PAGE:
|Date of Birth
||11 November 1951
|Place of Birth
||Barrington, Illinois, USA
A former advertising copywriter in Boston, Bill Moseley got his first film role in 1982 when he was 29 years old, playing a cab driver in Alan Rudolph's sci-fi thriller Endangered Species, starring Robert Urich and JoBeth Williams. Three years later, he appeared in his follow-up film, Osa (1985), an independent sci-fi movie by writer-director Oleg Egorov in which he played a character named Quilt Face.
Moseley's got his first big break in 1986 when he snagged the role of Chop Top/Robert Sawyer, Leatherface's (played by Bill Johnson) older brother, in Tobe Hooper's big budget horror sequel to the 1974 horror hit, The Texas Chainsaw Massacre Part 2, also starring Dennis Hopper. The character helped catapult his name toward the spotlight. He got the role after he sent Hooper his 5-minute video spoof called The Texas Chainsaw Manicure.
Two years later, film director Mario Orfini cast him alongside Trudie Styler and Gregg Henry in his thriller movie, Mamba (1988), and appeared as a soldier in Chuck Russell's remake of Irvin Yeaworth's 1958 sci-fi movie, The Blob, starring Kevin Dillon and Shawnee Smith. Afterward, he shared the screen with Clint Eastwood in Buddy Van Horn's action-comedy film Pink Cadillac and starred as Richard 'Ricky' Caldwell in Monte Hellman's second sequel to the 1984 slasher film, Silent Night, Deadly Night 3: Better Watch Out, which also stars then-unknown Laura Harring. TV audiences could also catch him in an episode of the syndicated late-night anthology/horror series "Freddy's Nightmares" and CBS’ war drama series "Tour of Duty."
Charles Band's low budget sci-fi movie Crash and Burn, writer-director Robert Resnikoff's horror/thriller The First Power (starring Lou Diamond Phillips, Tracy Griffith, Jeff Kober and Mykelti Williamson) and writer, director and star Dyan Cannon's independent semi-autobiographical film The End of Innocence, were Moseley's films during the new decade. During that time, he was also seen as Barbara's (played by Patricia Tallman) brother, Johnnie, in Tom Savini's remake of George A. Romero's 1968 classic, Night of the Living Dead.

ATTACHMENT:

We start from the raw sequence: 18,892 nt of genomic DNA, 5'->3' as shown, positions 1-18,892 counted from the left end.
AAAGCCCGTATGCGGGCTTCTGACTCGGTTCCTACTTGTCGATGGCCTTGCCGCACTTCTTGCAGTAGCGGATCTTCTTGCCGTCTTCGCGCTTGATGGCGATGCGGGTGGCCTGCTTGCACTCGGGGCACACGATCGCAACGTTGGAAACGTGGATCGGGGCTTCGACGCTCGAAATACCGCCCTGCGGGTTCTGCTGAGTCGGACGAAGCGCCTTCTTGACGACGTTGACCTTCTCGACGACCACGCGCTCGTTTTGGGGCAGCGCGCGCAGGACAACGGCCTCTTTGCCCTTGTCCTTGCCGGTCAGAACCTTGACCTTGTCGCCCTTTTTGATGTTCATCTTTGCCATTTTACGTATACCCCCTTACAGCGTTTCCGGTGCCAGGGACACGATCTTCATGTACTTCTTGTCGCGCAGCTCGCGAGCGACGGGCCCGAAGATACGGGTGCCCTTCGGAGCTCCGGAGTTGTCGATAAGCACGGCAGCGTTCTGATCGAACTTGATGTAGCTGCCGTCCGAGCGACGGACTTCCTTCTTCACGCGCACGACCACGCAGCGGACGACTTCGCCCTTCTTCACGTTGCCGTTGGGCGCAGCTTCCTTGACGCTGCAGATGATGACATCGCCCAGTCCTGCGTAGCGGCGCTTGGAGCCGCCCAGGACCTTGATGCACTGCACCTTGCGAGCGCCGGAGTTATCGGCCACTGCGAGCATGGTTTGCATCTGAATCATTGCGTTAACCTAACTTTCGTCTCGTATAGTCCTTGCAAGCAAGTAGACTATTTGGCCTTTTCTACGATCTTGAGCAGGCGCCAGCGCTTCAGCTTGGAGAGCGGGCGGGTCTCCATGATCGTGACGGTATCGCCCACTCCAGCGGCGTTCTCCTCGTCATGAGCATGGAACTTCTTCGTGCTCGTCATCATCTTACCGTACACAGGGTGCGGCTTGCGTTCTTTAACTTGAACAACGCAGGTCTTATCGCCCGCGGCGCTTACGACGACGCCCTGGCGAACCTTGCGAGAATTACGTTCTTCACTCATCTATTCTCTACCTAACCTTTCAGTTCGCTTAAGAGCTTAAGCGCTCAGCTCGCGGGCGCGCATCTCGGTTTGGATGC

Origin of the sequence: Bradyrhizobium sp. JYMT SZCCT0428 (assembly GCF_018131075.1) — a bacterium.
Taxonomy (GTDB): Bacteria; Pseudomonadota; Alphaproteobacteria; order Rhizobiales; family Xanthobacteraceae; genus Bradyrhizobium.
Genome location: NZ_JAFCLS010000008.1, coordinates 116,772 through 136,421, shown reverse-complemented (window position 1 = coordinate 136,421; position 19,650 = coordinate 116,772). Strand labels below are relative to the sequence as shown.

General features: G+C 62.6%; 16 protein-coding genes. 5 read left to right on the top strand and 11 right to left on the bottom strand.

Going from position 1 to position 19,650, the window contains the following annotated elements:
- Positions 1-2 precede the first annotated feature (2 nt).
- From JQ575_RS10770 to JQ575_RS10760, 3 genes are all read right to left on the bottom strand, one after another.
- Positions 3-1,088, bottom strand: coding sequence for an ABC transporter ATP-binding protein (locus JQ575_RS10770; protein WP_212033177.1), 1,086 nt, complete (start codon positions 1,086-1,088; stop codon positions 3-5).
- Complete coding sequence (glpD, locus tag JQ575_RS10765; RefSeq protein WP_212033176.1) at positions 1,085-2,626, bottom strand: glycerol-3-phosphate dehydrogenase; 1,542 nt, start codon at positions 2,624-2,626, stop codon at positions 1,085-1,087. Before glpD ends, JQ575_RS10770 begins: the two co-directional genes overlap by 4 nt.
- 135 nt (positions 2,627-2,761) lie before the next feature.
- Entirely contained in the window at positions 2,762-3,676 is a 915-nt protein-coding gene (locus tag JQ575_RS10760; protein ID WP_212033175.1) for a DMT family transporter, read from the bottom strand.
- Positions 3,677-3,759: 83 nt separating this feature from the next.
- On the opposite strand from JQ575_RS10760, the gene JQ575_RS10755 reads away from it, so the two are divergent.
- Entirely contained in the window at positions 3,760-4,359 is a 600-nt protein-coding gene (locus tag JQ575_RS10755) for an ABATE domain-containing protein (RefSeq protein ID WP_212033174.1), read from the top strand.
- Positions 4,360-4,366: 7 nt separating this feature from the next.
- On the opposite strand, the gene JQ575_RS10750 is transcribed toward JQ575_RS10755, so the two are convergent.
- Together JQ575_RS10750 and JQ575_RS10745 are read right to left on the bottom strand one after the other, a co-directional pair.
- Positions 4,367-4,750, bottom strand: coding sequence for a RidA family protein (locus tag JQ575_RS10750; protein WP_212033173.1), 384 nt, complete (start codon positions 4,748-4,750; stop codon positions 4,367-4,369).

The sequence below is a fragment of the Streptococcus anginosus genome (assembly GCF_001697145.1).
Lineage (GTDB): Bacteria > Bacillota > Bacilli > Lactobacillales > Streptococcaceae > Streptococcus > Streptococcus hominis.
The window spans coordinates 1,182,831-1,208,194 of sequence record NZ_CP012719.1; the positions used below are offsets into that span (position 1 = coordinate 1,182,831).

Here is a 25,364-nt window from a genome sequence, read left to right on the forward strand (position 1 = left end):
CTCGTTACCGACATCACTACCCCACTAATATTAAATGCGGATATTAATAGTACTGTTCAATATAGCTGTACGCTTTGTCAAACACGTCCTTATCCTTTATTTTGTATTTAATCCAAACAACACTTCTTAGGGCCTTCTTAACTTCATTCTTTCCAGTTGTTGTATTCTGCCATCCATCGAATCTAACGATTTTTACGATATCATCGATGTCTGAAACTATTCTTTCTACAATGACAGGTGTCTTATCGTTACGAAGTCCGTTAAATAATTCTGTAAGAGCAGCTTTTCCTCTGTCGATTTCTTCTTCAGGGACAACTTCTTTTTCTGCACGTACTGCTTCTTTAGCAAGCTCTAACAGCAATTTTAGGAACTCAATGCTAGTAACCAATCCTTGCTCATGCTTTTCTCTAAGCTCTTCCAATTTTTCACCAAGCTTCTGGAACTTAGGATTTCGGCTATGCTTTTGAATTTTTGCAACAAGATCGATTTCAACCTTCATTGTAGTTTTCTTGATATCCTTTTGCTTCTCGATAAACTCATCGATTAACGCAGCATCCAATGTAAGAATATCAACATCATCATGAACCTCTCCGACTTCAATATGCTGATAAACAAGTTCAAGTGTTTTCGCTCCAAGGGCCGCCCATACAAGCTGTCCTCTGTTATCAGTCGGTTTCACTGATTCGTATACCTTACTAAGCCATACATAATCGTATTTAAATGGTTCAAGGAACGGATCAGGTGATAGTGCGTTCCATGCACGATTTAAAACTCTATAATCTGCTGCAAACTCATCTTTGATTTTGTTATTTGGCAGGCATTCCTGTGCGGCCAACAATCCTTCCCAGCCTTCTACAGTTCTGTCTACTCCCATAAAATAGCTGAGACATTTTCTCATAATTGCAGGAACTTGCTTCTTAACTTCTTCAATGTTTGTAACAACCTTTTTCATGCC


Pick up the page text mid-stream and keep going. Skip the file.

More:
Next, Moseley had a bit part in Sam Raimi's comedy horror/adventure film Army of Darkness, the sequel to The Evil Dead and Evil Dead II, and was featured as the Captain in the action video game Corpse Killer. Meanwhile, he was also cast in Mike Figgis' romantic drama starring Richard Gere and Lena Olin, Mr. Jones (1993), the thriller TV-movie Blood Run (1994), Roger Donaldson's film adaptation of Jim Thompson's novel, The Getaway (1994), and provided his voice for Anders Jacobsson's dark comedy, Evil Ed (1997).
After three years of disappearing from the screen, Moseley returned in the new millennium in Mike Mendez's fantasy horror movie The Convent, playing Officer Ray. He recalled, "Before The Convent (2000), I wasn’t going anywhere. I wasn’t getting any kind of jobs. My career had pretty much ended, or so I thought. I was getting into that mindset that a lot of actors do of, 'Okay, well, it’s over so now I need to start thinking about what I’m going to do next.' I thought about trade school or flipping burgers at McDonald’s or picking up the phone and learning how to sell toner to people who don’t want it.”